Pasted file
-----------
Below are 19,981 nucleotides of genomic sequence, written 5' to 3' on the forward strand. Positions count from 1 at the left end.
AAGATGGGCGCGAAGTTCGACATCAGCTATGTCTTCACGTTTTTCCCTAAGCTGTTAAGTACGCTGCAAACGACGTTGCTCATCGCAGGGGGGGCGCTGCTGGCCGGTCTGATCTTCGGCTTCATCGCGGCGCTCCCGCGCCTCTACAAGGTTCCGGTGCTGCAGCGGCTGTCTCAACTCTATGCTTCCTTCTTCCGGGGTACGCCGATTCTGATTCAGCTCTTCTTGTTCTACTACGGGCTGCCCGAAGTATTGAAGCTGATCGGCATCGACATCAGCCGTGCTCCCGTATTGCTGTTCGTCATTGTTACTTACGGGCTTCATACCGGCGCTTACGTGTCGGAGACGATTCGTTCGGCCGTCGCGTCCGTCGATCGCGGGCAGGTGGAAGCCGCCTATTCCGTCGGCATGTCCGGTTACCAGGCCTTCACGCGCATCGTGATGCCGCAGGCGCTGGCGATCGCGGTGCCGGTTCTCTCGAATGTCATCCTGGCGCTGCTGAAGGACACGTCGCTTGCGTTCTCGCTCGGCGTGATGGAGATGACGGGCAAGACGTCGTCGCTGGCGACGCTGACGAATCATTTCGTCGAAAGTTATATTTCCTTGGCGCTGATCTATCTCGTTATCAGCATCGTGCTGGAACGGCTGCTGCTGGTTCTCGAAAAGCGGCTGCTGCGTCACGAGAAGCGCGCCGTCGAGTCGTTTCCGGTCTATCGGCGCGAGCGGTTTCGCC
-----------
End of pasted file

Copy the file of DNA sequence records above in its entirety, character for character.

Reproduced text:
Below are 19,981 nucleotides of genomic sequence, written 5' to 3' on the forward strand. Positions count from 1 at the left end.
AAGATGGGCGCGAAGTTCGACATCAGCTATGTCTTCACGTTTTTCCCTAAGCTGTTAAGTACGCTGCAAACGACGTTGCTCATCGCAGGGGGGGCGCTGCTGGCCGGTCTGATCTTCGGCTTCATCGCGGCGCTCCCGCGCCTCTACAAGGTTCCGGTGCTGCAGCGGCTGTCTCAACTCTATGCTTCCTTCTTCCGGGGTACGCCGATTCTGATTCAGCTCTTCTTGTTCTACTACGGGCTGCCCGAAGTATTGAAGCTGATCGGCATCGACATCAGCCGTGCTCCCGTATTGCTGTTCGTCATTGTTACTTACGGGCTTCATACCGGCGCTTACGTGTCGGAGACGATTCGTTCGGCCGTCGCGTCCGTCGATCGCGGGCAGGTGGAAGCCGCCTATTCCGTCGGCATGTCCGGTTACCAGGCCTTCACGCGCATCGTGATGCCGCAGGCGCTGGCGATCGCGGTGCCGGTTCTCTCGAATGTCATCCTGGCGCTGCTGAAGGACACGTCGCTTGCGTTCTCGCTCGGCGTGATGGAGATGACGGGCAAGACGTCGTCGCTGGCGACGCTGACGAATCATTTCGTCGAAAGTTATATTTCCTTGGCGCTGATCTATCTCGTTATCAGCATCGTGCTGGAACGGCTGCTGCTGGTTCTCGAAAAGCGGCTGCTGCGTCACGAGAAGCGCGCCGTCGAGTCGTTTCCGGTCTATCGGCGCGAGCGGTTTCGCC